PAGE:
My Take copy3

The Don’t Get Mad Duology is a fun YA mystery in the vein of Pretty Little Liars, with plenty of mystery, intrigue and twists and turns, a dash of romance and a nice helping of back-stabbing to go on the side. I decided to go ahead and review these two books together since I read both books in the duology one right after the other.  The book follows a group of four girls who have very publicly (but also secretly) been getting back at their school’s bullies. They formed a group called DGM (Don’t Get Mad) that exposes the truth about their peers – and sometimes their teachers – but the school administration is hot on their tail. When one of DGM’s targets ends up dead, DGM is the prime suspect, and the girls have to discover who the real killer is before their own identities are exposed. Of course, that proves difficult to do when the killer starts coming after them. They find that their identities may not be so secret after all!


  • Short and sweet. I was really glad that this was just a two book series, and the mystery didn’t drag on forever. One book to set things up – and to get the girls into a world of trouble – and one book to bring other characters into the fold and to wrap up the mystery. It was perfect!
  • The girls. I really liked and connected to all four girls in DGM (though I had the least connection to Kitty), and I liked how all of them were very different and yet brought together by the DGM cause. We got to see the story from each of their POV’s (and in the second book, we got a new POV – but I won’t say who that is because it feels like a bit of a spoiler). Margot was possibly my favorite of the girls – a bit of a computer nerd who feels kind of invisible. Then there was Olivia – hanging out with the popular crowd and trying to feel like she belonged, even though someone in her crowd was often the DGM target. Bree was the rebel, who just wanted to break away from the strict confines of her political family, and Kitty was an upstanding member of student government and a jock. Each of their girls had a personal reason that they had joined DGM – something that they felt they had to atone for (or something that happened to them that they wanted revenge for). We learned their stories throughout the two books and got to see why they felt like they needed DGM.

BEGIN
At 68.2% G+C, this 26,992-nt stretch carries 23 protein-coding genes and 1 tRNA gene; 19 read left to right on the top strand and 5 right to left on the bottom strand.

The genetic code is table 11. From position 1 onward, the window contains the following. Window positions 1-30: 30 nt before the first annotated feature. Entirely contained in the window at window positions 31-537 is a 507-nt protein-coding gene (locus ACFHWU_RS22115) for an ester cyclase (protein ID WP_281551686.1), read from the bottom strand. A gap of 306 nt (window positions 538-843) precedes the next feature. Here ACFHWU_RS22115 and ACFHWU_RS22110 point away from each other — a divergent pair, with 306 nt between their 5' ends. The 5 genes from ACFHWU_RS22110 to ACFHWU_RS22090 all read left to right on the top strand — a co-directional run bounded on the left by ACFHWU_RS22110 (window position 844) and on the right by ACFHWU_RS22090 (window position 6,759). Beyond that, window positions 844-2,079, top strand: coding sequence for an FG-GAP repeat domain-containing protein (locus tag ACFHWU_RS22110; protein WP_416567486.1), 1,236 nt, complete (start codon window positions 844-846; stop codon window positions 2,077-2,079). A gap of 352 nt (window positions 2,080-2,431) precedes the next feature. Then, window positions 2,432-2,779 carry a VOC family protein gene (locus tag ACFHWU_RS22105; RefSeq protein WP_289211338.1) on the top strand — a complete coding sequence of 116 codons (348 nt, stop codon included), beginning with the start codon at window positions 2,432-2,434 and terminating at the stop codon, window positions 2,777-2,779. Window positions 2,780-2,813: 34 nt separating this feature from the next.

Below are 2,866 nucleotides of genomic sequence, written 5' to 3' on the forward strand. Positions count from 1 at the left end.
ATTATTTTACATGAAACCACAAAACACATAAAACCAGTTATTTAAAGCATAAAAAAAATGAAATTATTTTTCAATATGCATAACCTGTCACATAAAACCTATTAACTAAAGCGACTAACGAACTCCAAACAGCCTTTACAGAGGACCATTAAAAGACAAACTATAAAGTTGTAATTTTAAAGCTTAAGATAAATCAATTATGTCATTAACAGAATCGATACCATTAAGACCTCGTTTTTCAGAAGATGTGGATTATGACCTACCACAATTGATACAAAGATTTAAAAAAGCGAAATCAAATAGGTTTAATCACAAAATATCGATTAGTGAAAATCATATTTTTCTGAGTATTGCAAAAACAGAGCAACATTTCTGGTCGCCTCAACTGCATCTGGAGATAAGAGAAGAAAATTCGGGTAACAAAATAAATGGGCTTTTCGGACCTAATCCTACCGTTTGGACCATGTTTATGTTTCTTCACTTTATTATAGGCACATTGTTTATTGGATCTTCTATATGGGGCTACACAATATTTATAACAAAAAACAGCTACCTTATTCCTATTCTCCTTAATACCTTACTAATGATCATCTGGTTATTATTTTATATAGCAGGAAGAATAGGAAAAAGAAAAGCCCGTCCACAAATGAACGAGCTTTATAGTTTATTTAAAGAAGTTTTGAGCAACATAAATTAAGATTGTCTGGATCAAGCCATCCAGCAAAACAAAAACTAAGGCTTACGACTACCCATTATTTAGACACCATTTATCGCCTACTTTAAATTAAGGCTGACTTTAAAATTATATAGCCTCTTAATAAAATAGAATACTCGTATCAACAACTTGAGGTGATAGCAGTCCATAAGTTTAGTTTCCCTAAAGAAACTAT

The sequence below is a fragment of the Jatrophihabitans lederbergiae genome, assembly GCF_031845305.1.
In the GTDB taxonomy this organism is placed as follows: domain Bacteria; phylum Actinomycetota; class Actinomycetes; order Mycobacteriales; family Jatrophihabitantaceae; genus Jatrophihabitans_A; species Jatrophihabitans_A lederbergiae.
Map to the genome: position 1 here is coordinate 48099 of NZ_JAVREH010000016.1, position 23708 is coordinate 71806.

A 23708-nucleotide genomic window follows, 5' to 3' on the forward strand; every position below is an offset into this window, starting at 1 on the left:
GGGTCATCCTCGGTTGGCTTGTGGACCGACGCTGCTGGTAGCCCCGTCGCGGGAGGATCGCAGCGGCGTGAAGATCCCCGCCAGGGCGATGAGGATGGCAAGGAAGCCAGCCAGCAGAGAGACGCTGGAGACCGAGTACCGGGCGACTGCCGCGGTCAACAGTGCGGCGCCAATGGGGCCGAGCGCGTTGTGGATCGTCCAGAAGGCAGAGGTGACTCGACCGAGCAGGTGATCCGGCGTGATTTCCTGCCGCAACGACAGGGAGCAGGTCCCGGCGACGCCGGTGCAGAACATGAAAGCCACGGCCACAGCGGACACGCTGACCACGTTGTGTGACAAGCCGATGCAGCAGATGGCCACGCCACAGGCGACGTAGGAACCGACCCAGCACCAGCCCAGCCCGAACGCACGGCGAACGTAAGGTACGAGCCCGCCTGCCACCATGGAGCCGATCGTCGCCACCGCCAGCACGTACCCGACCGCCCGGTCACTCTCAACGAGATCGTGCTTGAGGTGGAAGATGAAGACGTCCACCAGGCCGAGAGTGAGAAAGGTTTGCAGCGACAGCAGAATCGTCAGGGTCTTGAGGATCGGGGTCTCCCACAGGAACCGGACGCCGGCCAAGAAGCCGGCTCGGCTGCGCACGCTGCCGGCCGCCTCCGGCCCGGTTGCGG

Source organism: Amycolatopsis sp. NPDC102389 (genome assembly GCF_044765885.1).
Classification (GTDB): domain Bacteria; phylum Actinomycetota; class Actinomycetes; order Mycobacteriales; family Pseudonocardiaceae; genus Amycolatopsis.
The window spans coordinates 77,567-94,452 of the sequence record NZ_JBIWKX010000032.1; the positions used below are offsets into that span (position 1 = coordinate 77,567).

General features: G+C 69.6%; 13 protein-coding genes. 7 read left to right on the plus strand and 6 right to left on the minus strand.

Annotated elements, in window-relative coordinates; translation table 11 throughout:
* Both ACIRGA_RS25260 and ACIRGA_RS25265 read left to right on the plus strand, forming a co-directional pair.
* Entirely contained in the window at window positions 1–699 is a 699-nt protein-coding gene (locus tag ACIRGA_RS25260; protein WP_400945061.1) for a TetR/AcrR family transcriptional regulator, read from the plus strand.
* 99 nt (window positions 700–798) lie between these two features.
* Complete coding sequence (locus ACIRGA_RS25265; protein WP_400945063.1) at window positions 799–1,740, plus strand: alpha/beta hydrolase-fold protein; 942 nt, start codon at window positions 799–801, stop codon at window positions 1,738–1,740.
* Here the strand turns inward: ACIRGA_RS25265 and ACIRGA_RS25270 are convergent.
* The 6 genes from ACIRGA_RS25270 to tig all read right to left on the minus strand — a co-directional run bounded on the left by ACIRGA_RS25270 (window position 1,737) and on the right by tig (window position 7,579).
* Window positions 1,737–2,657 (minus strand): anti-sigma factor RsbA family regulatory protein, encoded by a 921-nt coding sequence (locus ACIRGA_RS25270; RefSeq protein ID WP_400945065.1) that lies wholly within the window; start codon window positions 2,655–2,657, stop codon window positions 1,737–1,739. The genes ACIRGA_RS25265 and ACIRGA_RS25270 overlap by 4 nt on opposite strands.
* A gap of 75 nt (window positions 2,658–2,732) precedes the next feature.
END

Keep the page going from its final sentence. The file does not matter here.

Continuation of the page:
• The guys. Throughout the books, we also got to know a few of the guys, who ended up being entangled in the DGM murder mysteries, no matter how hard the girls tried to keep them out of it. John, Bree’s best friend; Ed the Head, who likes to make a buck off of the student body in any way he can; Logan, Margot’s crush; and Donte, Olivia’s ex – they were all pulled into the mystery. My favorites were John and Ed the Head!